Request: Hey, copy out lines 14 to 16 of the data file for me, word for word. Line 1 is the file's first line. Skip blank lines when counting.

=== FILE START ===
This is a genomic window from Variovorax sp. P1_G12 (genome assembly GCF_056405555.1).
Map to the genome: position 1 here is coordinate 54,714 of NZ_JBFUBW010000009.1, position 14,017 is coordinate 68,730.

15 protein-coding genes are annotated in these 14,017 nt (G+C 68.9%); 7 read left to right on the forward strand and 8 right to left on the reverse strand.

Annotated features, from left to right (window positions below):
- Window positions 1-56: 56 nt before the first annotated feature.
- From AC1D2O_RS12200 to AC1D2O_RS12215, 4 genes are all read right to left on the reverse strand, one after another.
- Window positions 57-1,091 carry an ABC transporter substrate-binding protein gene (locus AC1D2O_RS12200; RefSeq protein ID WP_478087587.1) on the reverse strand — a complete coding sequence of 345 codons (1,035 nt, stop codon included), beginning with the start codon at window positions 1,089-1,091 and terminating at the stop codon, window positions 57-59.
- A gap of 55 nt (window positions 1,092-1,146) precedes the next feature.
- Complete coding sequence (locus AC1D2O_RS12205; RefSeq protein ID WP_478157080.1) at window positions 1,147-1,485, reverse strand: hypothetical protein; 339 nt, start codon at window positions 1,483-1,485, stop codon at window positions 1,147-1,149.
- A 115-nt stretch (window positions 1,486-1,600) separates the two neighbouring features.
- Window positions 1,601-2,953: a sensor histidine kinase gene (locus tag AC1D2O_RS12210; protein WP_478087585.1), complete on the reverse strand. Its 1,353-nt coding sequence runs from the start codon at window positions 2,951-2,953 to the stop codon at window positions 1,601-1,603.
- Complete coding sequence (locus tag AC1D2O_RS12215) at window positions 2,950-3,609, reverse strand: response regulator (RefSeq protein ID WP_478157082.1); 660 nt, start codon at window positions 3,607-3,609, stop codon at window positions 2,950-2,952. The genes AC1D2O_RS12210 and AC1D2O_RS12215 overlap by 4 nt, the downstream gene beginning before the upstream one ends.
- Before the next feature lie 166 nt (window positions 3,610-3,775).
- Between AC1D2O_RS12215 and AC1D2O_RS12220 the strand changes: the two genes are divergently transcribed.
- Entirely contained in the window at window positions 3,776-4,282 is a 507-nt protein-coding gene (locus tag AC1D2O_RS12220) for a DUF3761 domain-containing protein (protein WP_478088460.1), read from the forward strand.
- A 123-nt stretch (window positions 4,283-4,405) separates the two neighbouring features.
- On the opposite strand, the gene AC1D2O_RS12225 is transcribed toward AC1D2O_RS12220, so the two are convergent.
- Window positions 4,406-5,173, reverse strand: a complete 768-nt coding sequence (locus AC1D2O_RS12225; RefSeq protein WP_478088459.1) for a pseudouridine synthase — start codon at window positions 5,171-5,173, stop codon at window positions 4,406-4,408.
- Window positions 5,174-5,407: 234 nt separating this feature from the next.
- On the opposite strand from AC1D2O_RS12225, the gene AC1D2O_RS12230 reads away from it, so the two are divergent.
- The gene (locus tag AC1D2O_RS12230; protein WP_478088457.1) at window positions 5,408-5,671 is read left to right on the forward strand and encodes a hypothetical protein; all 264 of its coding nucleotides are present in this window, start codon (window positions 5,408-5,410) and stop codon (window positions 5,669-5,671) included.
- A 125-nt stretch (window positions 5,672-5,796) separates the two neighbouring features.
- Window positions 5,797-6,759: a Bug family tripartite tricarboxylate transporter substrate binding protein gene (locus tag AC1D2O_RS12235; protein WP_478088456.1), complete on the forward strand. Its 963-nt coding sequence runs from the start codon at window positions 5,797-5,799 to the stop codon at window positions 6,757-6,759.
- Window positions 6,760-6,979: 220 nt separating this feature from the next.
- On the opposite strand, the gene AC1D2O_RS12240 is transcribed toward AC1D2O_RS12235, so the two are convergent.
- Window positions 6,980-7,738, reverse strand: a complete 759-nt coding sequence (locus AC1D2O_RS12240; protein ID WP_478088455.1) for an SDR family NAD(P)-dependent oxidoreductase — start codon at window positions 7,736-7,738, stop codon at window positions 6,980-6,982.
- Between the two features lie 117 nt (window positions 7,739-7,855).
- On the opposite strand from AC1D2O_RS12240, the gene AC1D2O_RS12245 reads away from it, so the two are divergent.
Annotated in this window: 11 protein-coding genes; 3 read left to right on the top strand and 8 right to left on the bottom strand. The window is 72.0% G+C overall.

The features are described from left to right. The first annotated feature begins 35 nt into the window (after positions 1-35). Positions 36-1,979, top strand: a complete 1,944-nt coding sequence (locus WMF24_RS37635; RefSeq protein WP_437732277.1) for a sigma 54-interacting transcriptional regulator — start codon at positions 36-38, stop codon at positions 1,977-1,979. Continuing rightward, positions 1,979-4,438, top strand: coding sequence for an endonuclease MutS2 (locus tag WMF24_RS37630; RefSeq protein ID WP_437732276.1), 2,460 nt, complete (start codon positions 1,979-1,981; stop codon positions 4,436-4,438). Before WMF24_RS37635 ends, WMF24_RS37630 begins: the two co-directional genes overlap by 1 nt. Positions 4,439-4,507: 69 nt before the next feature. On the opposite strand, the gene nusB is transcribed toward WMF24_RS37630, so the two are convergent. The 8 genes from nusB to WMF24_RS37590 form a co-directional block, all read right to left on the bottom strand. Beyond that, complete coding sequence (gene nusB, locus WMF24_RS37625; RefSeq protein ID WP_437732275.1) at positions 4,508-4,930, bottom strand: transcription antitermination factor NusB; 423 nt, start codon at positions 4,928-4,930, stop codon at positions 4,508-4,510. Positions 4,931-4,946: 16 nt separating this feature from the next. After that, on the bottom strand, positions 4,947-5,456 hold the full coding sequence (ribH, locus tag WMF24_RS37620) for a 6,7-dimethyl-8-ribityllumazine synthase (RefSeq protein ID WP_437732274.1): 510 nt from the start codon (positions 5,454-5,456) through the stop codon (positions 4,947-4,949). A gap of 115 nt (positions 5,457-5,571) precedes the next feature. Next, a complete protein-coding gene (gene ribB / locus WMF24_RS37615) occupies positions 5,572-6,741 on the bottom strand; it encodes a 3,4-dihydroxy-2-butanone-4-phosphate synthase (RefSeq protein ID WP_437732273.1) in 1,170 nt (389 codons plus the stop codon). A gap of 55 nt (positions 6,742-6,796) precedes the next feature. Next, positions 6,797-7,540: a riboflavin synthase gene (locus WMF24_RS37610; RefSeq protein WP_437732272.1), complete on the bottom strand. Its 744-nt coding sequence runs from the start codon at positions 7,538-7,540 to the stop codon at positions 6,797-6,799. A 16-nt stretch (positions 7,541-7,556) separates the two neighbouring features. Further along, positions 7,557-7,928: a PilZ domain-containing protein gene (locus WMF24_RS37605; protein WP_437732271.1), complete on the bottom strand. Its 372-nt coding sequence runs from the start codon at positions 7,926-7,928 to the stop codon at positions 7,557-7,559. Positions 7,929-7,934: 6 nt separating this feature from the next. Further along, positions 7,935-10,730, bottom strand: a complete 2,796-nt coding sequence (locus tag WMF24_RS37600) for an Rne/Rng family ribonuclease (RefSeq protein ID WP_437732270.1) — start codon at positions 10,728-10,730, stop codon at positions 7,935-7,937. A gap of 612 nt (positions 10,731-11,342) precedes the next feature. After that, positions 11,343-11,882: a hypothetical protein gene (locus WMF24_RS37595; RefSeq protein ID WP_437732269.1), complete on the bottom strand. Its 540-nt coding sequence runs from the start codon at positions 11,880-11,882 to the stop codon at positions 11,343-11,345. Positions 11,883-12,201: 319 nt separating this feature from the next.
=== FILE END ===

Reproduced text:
- Between AC1D2O_RS12215 and AC1D2O_RS12220 the strand changes: the two genes are divergently transcribed.
- Entirely contained in the window at window positions 3,776-4,282 is a 507-nt protein-coding gene (locus tag AC1D2O_RS12220) for a DUF3761 domain-containing protein (protein WP_478088460.1), read from the forward strand.
- A 123-nt stretch (window positions 4,283-4,405) separates the two neighbouring features.